Questions about the ClosureLifetimeFixup pass

I am looking at an issue in Swift Autodiff where we're generating unoptimized code when the derivative of a function is called from a conditional control-flow context.

Upon digging further I found out that the ClosureLifetimeFixup pass is modifying the code in a way such that Swift AD's usual peephole and inlining optimizations aren't able to fully optimize the call to the derivative.

I had some high level questions, mostly around the handling of the convert_escape_to_noescape instruction.

  1. I want to understand the purpose of this pass. At a high-level I believe that the pass is required, when an escaping closure is converted to a noescape closure, to ensure that the original escaping closure stays alive for as long as the noescape closure is used. Is my understanding correct in general?

  2. Does the pass need to ensure the "liveness" of the escaping closure so that the compiler doesn't move a release of the escaping closure to a point before the last use of the noescape closure?

  3. Is there a doc/PR/commit with more details about the pass, that I can read?

  4. What happens if we don't have this pass? Could someone provide a SIL example that might fail to compile without this pass?

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@Arnold I saw that you are the original author of the pass. Would you mind answering my questions?

I didn't write the pass, but I can try to answer some of your questions. The ideal purpose of the pass is to eliminate escaping closures completely and replace them with nonescaping representations. It's done as a separate pass because SILGen historically has not been set up to deal with parameters as anything other than independent rvalues or inout parameters, and since escaping closures fall more in the "independent rvalue" bucket, we would emit them as such during SILGen and use the convert_escape_to_noescape instruction as a marker for the ClosureLifetimeFixup pass to determine the proper nonescaping lifetime and rewrite the closure as nonescaping. If the pass can't directly rewrite the closure as nonescaping, then it will do as you said and try to extend the original escaping closure's lifetime long enough for the nonescaping closure conversion to be valid, but we generally want to avoid that fallback whenever possible, since the semantics of noncopyable and nonescaping types rely on the closure representation being nonescaping for borrow checking to work.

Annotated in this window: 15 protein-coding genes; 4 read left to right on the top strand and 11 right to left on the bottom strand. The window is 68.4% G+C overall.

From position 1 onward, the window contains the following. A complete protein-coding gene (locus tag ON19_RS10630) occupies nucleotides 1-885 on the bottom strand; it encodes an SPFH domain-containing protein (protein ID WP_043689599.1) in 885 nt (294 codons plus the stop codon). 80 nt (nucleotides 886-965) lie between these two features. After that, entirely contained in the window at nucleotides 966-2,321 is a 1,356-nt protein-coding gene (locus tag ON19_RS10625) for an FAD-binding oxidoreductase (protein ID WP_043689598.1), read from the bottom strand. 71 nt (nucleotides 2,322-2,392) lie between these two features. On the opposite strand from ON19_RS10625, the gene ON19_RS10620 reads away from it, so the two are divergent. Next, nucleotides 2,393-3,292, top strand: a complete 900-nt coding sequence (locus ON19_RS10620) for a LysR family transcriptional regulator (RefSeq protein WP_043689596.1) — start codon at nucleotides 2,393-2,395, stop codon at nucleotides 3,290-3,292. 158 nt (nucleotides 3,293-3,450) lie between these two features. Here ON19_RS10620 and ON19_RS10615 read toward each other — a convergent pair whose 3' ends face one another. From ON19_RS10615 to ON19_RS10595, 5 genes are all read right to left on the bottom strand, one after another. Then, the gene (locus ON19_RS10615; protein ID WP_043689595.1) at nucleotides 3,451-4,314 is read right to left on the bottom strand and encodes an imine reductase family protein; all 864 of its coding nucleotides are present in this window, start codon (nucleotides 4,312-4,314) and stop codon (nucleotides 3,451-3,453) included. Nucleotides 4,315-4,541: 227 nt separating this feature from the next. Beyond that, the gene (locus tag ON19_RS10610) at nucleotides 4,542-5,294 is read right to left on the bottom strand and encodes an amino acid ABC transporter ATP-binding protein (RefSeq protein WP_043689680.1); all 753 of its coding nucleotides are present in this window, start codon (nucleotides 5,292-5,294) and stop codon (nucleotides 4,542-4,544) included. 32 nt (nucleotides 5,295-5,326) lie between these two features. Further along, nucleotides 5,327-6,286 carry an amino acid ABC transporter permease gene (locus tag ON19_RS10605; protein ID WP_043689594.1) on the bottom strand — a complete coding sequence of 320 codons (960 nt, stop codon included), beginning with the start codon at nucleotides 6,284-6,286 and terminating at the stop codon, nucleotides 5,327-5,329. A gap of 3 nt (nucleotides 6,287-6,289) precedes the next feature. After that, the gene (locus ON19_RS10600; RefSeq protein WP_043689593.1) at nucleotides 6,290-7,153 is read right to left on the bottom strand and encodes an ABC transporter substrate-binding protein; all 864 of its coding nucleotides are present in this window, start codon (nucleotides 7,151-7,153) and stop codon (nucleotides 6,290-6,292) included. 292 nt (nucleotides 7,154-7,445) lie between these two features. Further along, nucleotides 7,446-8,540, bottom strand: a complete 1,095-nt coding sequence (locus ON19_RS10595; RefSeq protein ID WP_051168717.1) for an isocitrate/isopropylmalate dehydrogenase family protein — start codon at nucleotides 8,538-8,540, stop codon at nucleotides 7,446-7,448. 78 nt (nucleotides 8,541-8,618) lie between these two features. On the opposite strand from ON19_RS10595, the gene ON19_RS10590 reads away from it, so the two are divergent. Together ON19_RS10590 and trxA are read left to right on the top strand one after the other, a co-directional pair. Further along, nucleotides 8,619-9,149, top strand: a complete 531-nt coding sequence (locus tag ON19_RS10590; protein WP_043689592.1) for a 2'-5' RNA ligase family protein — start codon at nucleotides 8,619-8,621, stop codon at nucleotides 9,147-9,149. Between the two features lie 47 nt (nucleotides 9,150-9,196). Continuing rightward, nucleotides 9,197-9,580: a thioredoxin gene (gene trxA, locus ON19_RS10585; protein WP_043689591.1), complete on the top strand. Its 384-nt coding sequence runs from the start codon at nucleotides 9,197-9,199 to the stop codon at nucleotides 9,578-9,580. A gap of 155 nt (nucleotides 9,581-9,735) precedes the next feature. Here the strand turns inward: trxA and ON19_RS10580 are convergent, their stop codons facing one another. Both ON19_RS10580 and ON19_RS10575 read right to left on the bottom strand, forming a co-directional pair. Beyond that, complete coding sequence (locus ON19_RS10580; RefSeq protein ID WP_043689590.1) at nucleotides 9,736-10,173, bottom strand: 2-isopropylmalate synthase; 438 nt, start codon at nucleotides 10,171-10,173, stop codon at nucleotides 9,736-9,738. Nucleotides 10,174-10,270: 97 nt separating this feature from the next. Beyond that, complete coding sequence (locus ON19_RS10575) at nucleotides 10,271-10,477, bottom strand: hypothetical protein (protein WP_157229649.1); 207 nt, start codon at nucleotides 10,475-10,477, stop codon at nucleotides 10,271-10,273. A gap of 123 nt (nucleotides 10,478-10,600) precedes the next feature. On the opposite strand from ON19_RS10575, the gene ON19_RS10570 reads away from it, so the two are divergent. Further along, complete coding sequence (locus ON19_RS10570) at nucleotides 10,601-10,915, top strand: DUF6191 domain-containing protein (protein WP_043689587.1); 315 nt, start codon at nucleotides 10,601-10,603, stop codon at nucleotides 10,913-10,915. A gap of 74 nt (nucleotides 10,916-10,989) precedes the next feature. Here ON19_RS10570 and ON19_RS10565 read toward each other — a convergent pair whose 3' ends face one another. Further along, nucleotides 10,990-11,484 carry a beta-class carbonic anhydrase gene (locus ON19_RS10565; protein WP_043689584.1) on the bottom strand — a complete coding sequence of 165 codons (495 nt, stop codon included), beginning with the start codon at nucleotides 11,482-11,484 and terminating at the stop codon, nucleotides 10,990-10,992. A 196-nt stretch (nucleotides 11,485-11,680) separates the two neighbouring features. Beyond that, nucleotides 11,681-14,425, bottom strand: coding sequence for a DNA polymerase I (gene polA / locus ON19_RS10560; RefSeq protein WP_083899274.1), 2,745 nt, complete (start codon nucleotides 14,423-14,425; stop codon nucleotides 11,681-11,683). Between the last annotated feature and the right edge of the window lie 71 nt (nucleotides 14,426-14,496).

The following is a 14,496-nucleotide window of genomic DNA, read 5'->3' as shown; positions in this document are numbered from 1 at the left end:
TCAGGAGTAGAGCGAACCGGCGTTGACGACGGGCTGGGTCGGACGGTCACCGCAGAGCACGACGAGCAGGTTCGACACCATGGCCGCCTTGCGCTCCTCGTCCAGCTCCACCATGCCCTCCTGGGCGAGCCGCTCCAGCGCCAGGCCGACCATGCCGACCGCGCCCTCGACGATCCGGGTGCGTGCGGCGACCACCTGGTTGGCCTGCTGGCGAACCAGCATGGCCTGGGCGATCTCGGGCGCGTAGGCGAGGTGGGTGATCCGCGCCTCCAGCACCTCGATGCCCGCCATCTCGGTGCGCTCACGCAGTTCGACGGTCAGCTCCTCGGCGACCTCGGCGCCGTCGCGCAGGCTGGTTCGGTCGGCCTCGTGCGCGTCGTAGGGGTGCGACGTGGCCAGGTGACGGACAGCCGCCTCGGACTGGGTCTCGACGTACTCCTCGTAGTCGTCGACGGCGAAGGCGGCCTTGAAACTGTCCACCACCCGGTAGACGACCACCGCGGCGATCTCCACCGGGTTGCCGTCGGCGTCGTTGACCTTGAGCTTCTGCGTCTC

Because we have more fleshed-out support for noncopyable and nonescaping types now, it might be worth investigating fixing SILGen now to emit nonescaping closures with the correct representation directly and seeing whether we can retire the ClosureLifetimeFixup pass. We should be able to treat a nonescaping closure similar to a borrowed argument, where the lifetime of the argument begins in a formal access before the receiving function call, and we end the formal access after the call completes.


Thanks for the thorough explanation @Joe_Groff! I have some follow-up questions.

The ideal purpose of the pass is to eliminate escaping closures completely and replace them with nonescaping representations.

Is this basically done so we could allocate the closure context more efficiently -- from heap to stack?

If the pass can't directly rewrite the closure as nonescaping, then it will do as you said...